The necessity of mortification of the flesh stands clearly revealed to anyone who is of good will, and natural reason itself dictates that justice requires suffering and some form of punishment for our sin, not sensual indulgence and pleasure. Just like we reasonably punish people who break the law with prison, or in other countries, with things like lashes from a whip, so too, it is unreasonable to think that God somehow are more inclined to listen to us if we search for more pleasures instead of penance and reparation for our sins. Sufferings draws us to God, not pleasures. And not only that, but sensual pleasures actually blinds our spiritual understanding according to St. Clement of Alexandria, “For as the exhalations which arise from the earth, and from marshes, gather into mists and cloudy masses; so the vapours of fleshly lusts bring on the soul an evil condition, scattering about the idols of pleasure before the soul. Accordingly they spread darkness over the light of intelligence, the spirit attracting the exhalations that arise from lust, and thickening the masses of the passions by persistency in pleasures.”

Being a champion of virtue and the highest moral perfection, St. Clement could thus safely assert that “The human ideal of continence… teaches that one should fight desire and not be subservient to it so as to bring it to practical effect. But our [Christian] ideal is not to experience desire at all. Our aim is not that while a man feels desire he should get the better of it, but that he should be continent even respecting desire itself. This chastity cannot be attained in any other way except by God’s grace. That was why he said "Ask and it shall be given you."…Where there is light there is no darkness. But where there is inward desire, even if it goes no further than desire and is quiescent so far as bodily action is concerned, union takes place in thought with the object of desire, although that object is not present. [Comment: this means if your desires are not for God, you will be putting yourself in constant union with fleshly or created objects rather then the Eternal God and Creator.]” (St. Clement of Alexandria, The Stromata or Miscellanies, Book III, Chapter VII, Section 57)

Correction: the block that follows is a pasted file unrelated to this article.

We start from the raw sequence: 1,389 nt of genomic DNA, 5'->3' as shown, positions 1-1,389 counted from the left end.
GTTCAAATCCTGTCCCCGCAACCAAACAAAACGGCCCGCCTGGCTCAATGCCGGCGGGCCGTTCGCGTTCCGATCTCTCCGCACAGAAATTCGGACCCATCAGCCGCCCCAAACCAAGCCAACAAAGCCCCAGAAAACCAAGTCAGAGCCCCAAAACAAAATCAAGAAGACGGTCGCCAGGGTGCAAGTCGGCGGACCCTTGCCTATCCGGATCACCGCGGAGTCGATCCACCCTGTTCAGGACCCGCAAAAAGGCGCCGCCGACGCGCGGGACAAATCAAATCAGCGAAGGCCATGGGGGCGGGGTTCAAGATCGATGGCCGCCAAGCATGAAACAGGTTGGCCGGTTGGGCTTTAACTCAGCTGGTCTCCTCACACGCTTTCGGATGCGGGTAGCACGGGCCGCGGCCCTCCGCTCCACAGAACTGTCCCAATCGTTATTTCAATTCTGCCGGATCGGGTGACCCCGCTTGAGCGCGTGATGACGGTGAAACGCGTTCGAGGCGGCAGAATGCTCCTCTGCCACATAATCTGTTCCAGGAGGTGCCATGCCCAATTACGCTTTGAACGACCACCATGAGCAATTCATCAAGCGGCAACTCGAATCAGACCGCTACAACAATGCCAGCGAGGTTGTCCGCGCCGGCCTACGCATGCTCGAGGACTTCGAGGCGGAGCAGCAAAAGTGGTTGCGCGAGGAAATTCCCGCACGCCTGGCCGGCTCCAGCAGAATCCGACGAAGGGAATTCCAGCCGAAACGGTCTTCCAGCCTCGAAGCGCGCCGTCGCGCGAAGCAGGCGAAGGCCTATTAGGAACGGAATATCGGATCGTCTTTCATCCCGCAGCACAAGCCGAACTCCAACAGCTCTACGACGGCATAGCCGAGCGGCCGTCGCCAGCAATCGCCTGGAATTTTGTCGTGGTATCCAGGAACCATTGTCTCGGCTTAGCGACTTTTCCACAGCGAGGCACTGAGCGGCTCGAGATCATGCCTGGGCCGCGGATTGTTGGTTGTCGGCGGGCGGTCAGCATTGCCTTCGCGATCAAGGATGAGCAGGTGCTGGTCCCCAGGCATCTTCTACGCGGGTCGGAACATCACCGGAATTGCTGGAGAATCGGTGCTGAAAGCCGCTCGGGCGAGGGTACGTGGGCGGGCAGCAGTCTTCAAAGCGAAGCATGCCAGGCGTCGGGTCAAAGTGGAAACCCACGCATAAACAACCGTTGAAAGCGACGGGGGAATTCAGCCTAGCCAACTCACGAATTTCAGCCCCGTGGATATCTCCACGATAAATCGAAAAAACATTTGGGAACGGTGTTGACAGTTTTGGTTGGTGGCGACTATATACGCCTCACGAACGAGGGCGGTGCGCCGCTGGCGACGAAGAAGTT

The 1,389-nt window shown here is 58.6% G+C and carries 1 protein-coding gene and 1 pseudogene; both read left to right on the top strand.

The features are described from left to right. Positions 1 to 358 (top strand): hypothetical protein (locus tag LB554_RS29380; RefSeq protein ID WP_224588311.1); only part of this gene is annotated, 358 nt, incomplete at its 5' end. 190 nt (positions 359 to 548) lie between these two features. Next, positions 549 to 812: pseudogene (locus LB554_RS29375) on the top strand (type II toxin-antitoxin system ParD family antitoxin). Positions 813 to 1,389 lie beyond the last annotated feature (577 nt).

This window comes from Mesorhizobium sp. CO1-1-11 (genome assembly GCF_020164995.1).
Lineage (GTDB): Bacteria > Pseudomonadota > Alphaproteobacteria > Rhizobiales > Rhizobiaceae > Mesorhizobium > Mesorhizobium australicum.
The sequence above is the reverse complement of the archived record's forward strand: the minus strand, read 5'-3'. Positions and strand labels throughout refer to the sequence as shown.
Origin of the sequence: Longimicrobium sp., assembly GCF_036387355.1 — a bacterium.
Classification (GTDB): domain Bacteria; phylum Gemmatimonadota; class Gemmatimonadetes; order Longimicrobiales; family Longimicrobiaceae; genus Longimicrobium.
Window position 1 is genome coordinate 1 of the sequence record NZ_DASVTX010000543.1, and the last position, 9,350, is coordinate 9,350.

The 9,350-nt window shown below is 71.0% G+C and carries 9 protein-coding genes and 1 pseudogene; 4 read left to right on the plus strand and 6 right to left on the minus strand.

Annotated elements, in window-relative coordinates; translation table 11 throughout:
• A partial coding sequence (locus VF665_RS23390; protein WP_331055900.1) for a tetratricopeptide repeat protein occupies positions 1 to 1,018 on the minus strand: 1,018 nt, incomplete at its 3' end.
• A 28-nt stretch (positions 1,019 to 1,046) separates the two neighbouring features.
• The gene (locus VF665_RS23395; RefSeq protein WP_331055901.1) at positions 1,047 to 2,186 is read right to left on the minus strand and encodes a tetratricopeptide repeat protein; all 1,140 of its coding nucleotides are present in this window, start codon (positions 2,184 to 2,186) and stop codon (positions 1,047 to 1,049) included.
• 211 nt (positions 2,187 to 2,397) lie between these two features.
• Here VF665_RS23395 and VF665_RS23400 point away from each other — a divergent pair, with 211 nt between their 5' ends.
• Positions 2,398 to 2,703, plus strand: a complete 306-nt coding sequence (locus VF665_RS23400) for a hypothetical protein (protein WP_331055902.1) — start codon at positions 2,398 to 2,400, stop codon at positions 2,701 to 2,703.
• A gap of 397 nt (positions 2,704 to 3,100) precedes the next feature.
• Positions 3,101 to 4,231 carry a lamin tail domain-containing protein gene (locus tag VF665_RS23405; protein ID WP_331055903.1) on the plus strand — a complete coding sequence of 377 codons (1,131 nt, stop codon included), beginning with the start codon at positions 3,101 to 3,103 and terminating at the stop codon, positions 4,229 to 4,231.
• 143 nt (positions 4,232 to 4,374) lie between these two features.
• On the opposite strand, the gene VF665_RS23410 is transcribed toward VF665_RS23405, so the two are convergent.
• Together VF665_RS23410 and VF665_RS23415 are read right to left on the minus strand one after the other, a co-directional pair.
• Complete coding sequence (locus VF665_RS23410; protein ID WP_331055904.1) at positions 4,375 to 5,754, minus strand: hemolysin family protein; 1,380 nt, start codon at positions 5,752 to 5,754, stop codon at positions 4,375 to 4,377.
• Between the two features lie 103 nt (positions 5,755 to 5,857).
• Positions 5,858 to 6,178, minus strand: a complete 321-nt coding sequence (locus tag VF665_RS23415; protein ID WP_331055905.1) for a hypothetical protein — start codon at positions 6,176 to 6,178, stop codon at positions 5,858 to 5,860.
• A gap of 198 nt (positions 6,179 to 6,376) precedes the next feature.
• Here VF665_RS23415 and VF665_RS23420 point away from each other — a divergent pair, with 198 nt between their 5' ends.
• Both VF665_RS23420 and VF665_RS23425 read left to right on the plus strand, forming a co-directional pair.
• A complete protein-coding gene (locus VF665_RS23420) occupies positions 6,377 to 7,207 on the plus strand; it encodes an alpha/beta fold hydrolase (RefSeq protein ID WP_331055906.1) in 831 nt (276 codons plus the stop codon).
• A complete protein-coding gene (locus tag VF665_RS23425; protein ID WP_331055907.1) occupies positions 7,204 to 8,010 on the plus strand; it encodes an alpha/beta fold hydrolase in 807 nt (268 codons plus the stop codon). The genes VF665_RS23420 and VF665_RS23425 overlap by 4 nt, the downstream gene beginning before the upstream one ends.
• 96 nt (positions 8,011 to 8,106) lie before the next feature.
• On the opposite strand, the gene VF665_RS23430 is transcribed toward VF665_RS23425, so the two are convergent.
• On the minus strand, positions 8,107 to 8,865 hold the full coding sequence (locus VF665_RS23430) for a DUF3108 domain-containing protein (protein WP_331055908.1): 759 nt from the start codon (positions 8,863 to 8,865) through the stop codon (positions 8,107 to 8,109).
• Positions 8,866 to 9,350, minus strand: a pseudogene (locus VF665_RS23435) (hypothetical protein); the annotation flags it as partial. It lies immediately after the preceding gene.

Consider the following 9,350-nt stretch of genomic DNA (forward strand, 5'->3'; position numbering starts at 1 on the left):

St. Clement’s divinely inspired teaching that echoes the teaching in the biblical books of Tobit and St. Paul’s First Letter to the Corinthians clarifies the Scriptural truth that “we should do nothing from desire” which in fact is the most perfect and evangelical teaching that should influence and direct all our deeds on this earth. St. Clement of Alexandria writes, “Our will is to be directed only towards that which is necessary. For we are children not of desire but of will. A man who marries for the sake of begetting children must practice continence so that it is not desire he feels for his wife, whom he ought to love, and so that he may beget children with a chaste and controlled will.” (The Stromata or Miscellanies, Book III, Chapter VII, Section 58)

If those wondrous words of the Holy Spirit that “we should do nothing from desire” truly influences and directs all our actions and thoughts, the Devil would never be able to cast us down to Hell and eternal torment which all people deserve who live for the sake of the flesh instead of for the spirit. “For if you live according to the flesh, you shall die: but if by the Spirit you mortify the deeds of the flesh, you shall live.” (Romans 8:13)

St. John Chrysostom, carrying on the apostolic tradition of despising our fleshly lusts and desires, writes that: “Our soul hath by nature the love of life, but it lies with us either to loose the bands of nature, and make this desire weak; or else to tighten them, and make the desire more tyrannous. For as we have the desire of sexual intercourse [or any other fleshly desire, such as for food or pleasures], but when we practice true wisdom we render the desire weak [by mortification], so also it falls out in the case of life; and as God hath annexed carnal desire to the generation of children, to maintain a succession among us, without however forbidding us from traveling the higher road of continence; so also He hath implanted in us the love of life, forbidding us from destroying ourselves, but not hindering our despising the present life.” (Homilies on the Gospel of St. John, Homily LXXXV, John xix. 16-38, Ver. 24)